Goldman Sachs might be about to cut staff in London because of Brexit, but last year it was still adding staff in the City and increasing their pay.
Goldman has just released its annual report for Goldman Sachs International. It shows that Goldman added 94 staff in London last year and increased average pay by 5%.
Goldman had 5,716 full-time staff in its UK operation at the end of 2016, up from 5,622 in 2015. Admittedly, this was an increase of just 2%, but Goldman was cutting staff last year. Globally, 2,400 jobs went. The firm made multiple layoff announcements in its New York, and headcount in the Americas fell by 5% - or 900 people. Outside the U.S., Goldman's headcount was down by 8% last year.
Goldman didn't cut London headcount last year, even though staff there are more expensive than the rest. Average pay per head among its UK employees last year was $419k - up from $399k in 2015 - compared to $338k across the firm.
London bankers must be doing something right. As the chart below shows, the only significant reduction in the UK last year was among temporary staff and contractors, which fell by 22% year on year. The investment banking division, the investment management function and the investing and lending section, which makes loans and private equity investments, were all expanded. And even though Goldman is moving its support functions from the UK to Poland, it's been adding more back office staff. The firm now has 2,801 people in support functions in London - up from 2,755 in 2015 - and just 300 in its Warsaw office.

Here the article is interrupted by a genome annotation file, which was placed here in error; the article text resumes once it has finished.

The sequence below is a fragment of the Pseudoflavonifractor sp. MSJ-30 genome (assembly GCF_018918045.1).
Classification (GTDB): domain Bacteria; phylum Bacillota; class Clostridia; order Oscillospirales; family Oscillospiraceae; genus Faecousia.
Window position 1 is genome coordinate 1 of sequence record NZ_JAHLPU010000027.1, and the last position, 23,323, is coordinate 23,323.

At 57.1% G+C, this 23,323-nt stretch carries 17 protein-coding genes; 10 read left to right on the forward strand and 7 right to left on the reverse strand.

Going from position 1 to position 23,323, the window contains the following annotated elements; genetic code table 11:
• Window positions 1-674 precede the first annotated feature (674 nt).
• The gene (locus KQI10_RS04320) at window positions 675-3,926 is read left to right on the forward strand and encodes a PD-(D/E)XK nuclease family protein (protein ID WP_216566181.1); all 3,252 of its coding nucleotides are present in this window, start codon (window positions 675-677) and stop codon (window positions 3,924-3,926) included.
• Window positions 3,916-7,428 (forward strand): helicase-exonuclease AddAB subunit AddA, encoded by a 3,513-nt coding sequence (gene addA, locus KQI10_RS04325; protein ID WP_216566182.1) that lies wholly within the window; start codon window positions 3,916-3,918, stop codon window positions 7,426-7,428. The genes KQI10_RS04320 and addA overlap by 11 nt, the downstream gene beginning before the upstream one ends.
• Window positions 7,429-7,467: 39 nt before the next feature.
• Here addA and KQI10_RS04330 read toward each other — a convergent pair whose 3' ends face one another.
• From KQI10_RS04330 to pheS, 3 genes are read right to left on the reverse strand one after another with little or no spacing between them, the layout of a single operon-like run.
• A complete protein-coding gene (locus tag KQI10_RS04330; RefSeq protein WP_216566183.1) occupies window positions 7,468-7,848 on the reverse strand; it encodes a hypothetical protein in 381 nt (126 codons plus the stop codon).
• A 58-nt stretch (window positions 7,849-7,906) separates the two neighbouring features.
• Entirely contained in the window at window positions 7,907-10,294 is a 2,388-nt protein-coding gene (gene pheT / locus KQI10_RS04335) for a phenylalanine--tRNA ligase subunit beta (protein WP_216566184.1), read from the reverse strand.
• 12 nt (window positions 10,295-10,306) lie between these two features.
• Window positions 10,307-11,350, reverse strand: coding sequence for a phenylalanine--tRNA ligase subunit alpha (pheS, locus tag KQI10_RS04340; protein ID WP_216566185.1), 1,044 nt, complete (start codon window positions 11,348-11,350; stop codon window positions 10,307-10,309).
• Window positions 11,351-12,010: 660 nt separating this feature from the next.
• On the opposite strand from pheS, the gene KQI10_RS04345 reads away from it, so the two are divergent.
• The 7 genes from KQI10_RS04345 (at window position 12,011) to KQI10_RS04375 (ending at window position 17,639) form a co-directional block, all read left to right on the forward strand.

Still, Goldman's London sales and trading function is being chipped away - it now has 1,383 people in its institutional client services function, down from 1,407 in 2015.
Last year's London growth could yet be reversed as Goldman initiates its Brexit plans. Richard Gnodde, CEO of Goldman Sachs International says the firm's planning to move “hundreds of roles” out of the London as it prepares for the UK’s exit from the EU.
If Goldman starts shrinking in London, it will be a reversal of years of growth. Headcount at Goldman Sachs International doubled between 1999 and 2015. Last year it inched up again. Will 2017 be the year it starts falling back?
Photo: Getty Images